CHARLES v. STATE

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Stevenson CHARLES, Petitioner, v. The STATE of Florida, Respondent.

No. 3D16–509.

Decided: April 13, 2016

Before SUAREZ, C.J., and WELLS and SHEPHERD, JJ. Terence M. Lenamon, P.A. and Terence M. Lenamon and Daniel J. Schwarz, for petitioner. Pamela Jo Bondi, Attorney General, and Jay E. Silver, Assistant Attorney General, for respondent.

ON PETITION FOR CERTIORARI

Stevenson Charles seeks certiorari review of the trial court's order denying his motion for protective order in which he asked the court to preclude the compelled disclosure of any and all reports and findings from any and all tests that may be conducted by non-testifying defense forensic experts. Charles seeks to have any anticipated test findings and reports shielded from required disclosure to the State because, he argues, such compelled disclosure would violate his rights to effective assistance of counsel under the Sixth Amendment.1 The circuit court order deferred ruling on this discovery issue until after the tests at issue are completed and the court has had an opportunity to review the reports in camera. We dismiss the petition as the defendant cannot show that this order is a departure from the law resulting in irreparable harm.

Certiorari is an extraordinary remedy that is available only in limited circumstances. Certiorari is not a substitute for an appeal. See Cotton States Mut. Ins. v. D'Alto, 879 So.2d 67 (Fla. 1st DCA 2004). As the Florida Supreme Court has explained, “ ‘certiorari is an extraordinary remedy and [it] should not be used to circumvent the interlocutory appeal rule which authorizes appeal from only a few types of non-final orders.’ “ Belair v. Drew, 770 So.2d 1164, 1166 (Fla.2000) (quoting Martin–Johnson, Inc. v. Savage, 509 So.2d 1097, 1098 (Fla.1987)). This Court may grant a petition for certiorari “only when the petitioner establishes (1) a departure from the essential requirements of the law, (2) resulting in material injury for the remainder of the trial (3) that cannot be corrected on post-judgment appeal.” Capital One, N.A. v. Forbes, 34 So.3d 209, 212 (Fla. 2d DCA 2010). First, this Court examines prongs two and three to determine its certiorari jurisdiction. Holden Cove, Inc. v. 4 Mac Holdings Inc., 948 So.2d 1041 (Fla. 5th DCA 2007); Barker v. Barker, 909 So.2d 333 (Fla. 2d DCA 2005). If jurisdictional prongs two and three are not fulfilled, this Court should dismiss the petition rather than deny it. Capital One, N.A., 34 So.3d at 212. See also Travelers Indem. Co. v. Fields, 262 So.2d 222, 224 (Fla. 1st DCA 1972) (certiorari review premature on discovery issue where the trial court had not yet conducted in camera review); Southern Baptist Hosp. of Florida, Inc. v. Charles, 178 So.3d 102, 107 (Fla. 1st DCA 2015) (certiorari review should not promote piecemeal review of non-final trial court orders). These general principles governing the use of certiorari apply in criminal cases as well as civil cases. See State v. Pettis, 520 So.2d 250 (Fla.1988).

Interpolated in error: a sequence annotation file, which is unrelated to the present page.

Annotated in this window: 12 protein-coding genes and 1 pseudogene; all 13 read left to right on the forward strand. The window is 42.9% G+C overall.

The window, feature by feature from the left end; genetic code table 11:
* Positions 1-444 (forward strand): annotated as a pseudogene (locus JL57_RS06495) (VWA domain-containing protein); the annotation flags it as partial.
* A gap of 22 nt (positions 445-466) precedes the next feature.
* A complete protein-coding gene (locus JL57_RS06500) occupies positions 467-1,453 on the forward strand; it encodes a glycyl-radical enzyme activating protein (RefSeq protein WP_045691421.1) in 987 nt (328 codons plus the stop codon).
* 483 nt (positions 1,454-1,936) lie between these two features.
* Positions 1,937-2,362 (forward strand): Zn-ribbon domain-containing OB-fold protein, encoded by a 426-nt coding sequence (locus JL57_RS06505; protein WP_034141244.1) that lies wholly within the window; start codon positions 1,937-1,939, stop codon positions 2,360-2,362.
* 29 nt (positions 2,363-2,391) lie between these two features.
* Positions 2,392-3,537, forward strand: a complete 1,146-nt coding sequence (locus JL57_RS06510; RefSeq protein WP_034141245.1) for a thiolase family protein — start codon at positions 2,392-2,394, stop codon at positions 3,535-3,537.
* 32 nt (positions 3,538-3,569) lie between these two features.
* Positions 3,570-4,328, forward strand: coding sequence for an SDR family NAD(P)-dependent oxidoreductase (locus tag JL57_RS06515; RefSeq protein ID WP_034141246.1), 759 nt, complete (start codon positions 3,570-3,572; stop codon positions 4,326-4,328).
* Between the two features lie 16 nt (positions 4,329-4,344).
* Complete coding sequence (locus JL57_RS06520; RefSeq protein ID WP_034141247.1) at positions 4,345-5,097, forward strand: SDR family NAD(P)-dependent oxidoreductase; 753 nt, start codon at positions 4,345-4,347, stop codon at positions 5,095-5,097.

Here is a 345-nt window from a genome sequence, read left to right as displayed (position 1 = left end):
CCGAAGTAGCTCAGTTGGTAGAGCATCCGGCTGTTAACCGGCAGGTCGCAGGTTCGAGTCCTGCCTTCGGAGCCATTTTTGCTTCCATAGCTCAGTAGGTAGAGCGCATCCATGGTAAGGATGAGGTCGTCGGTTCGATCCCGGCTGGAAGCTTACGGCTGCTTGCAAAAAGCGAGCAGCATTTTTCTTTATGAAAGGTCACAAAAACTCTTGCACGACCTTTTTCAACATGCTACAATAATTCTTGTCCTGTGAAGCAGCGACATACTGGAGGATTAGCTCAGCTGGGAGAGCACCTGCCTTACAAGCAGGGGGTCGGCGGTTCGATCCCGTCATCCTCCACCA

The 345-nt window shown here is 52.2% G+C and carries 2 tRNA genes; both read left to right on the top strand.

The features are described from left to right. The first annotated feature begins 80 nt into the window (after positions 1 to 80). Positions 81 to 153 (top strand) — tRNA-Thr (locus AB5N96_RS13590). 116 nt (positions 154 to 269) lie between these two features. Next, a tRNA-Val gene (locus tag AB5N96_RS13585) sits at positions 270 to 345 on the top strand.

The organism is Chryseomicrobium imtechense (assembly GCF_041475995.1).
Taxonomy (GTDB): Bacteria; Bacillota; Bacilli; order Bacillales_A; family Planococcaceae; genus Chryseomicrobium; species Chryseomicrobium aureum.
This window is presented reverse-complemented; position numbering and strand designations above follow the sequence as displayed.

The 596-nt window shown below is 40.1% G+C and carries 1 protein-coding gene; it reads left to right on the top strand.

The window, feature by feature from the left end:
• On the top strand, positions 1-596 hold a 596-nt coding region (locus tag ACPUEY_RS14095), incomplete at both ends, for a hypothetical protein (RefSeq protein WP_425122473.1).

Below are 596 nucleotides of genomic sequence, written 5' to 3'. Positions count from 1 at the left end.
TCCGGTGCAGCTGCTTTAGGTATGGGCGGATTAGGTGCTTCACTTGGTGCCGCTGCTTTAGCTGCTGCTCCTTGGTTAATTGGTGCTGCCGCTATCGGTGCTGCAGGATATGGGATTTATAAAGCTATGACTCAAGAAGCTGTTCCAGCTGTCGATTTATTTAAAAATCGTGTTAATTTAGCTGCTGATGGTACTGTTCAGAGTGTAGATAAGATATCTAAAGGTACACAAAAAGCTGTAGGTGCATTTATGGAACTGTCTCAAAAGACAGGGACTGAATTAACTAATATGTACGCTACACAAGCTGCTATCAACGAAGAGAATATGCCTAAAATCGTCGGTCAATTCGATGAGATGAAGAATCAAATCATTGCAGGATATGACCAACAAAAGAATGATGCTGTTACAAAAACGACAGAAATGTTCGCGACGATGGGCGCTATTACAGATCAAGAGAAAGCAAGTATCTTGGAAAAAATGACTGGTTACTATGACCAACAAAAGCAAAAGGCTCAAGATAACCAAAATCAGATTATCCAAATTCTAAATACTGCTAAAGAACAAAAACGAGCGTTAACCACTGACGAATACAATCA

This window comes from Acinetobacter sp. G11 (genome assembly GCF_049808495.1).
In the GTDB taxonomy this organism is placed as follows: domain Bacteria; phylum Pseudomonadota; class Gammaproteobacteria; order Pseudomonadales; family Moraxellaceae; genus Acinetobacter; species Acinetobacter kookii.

Here the trial court has not ruled on the discovery issue. The trial court's order merely defers ruling on the discovery issue until such time as the reports at issue are completed and the court has had an opportunity to review the materials in camera. Then the trial court will make a ruling. The trial court's ruling is not a departure from the essential requirements of the law and does not result in material injury that the defendant cannot correct on appeal. Therefore, there is no basis upon which to issue a writ of certiorari.

Petition dismissed.

FOOTNOTES

1.  See Florida Rule of Criminal Procedure 3.220(d)(1)(B)(ii).

SUAREZ, C.J.

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